It is time to turn another page of the calendar. Americans have marked nearly a year of mitigation strategies to offset a relentless pandemic. We continue to watch as Black men are shot down by law enforcement officers in the streets. Citizens witness protests that continue to erupt in our cities. Nature persists in wreaking havoc in every form. November is upon us and once again it is time for Veterans Day and voting. Both take on new meaning in today’s world.
I am the child of a military family. My father, brother, and first husband all donned uniforms and proudly served their country. My father is buried in Arlington National Cemetery. If you have never visited – or have never attended a funeral there – you must add it to your list. It is perhaps the most solemn memorial in our country and a reminder of the bravery and sacrifice of all our military personnel. It is a tribute to those who served with honor and often gave their life for their country.
I believe every citizen has a duty to serve our country. We can join the military. We can take part in community service. We can mentor or donate blood. There are innumerable ways to participate in our democracy and demonstrate our civic responsibility. The simplest and most vital is to vote. Voting offers the greatest and most important impact to our democracy. It allows every citizen a voice in how our government will be run, and who will be in charge. It provides equal say to every voter and can be repeated throughout our lifetimes. It is a gift many in the world only dream of acquiring. Yet so many in America take this privilege for granted and often ignore the importance of their ballot.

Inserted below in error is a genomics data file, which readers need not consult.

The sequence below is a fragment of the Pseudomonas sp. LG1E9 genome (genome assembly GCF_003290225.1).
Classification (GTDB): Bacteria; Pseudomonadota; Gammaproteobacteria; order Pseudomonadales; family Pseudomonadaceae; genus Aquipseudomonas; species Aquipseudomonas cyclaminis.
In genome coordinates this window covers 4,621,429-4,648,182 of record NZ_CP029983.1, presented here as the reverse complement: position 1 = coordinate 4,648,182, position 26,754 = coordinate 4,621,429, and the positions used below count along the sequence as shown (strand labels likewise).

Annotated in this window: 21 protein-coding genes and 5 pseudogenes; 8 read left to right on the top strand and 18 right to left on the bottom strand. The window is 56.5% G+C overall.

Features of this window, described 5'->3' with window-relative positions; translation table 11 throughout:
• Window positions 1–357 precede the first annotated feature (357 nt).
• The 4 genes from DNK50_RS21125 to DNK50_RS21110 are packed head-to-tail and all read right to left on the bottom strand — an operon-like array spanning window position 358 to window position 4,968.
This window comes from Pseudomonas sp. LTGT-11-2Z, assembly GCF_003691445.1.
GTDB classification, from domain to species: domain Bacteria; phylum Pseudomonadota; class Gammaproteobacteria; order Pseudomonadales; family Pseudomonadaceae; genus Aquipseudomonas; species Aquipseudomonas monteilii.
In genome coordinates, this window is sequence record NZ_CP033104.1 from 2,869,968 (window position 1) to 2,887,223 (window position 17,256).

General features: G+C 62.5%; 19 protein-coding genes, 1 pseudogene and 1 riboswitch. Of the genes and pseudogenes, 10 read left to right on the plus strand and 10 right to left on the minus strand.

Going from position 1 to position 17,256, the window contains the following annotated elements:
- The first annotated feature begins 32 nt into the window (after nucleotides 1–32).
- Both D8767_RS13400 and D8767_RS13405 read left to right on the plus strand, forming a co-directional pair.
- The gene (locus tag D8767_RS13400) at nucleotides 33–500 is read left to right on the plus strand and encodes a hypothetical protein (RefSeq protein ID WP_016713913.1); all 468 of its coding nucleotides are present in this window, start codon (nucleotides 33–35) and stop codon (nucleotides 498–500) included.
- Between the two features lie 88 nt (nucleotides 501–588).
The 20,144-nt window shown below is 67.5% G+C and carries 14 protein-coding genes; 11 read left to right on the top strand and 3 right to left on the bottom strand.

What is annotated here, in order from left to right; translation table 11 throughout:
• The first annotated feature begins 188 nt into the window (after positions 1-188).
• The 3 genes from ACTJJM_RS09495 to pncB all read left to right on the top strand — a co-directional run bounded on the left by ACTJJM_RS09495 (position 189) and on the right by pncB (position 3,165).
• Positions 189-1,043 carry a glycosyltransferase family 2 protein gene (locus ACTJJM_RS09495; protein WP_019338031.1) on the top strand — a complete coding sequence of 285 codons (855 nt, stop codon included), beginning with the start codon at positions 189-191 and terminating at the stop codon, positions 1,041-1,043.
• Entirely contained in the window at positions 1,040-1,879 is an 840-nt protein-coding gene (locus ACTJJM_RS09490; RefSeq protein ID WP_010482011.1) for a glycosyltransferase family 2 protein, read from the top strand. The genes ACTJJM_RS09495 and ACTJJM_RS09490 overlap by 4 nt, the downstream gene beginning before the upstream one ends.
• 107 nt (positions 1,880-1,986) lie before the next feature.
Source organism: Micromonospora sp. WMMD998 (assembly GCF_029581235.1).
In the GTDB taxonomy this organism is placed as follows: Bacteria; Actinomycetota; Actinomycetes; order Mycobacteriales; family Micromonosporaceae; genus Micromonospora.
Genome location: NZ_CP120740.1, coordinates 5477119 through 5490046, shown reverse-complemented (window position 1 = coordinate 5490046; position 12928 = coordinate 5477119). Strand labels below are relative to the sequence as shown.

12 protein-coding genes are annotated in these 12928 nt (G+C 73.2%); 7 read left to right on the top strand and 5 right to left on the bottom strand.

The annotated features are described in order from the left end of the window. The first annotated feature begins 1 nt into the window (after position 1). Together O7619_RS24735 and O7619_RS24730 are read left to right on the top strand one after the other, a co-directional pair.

We are living in difficult and demanding times. There are more responsibilities on our plates than we would like. We are experiencing more uncertainty and confusion in our lives. There is more sadness in our hearts. We might be inclined to think that we can do nothing more. The idea of spending time in line at the ballot booth may not seem worth the added effort – or risk of infection. We may have forgotten to obtain absentee ballots or not had the ability to vote early in our state. Perhaps we just do not want to be bothered. But then, think of the Veterans who selflessly served. Veterans served in difficult and demanding times. They shouldered more responsibility than they could bear. They were uncertain, confused, and had hearts filled with sadness. Veterans likely often thought they could do nothing more. Yet they did. Veterans fought and died to ensure our freedom to vote. Let’s not let them down. I VOTED. Did you?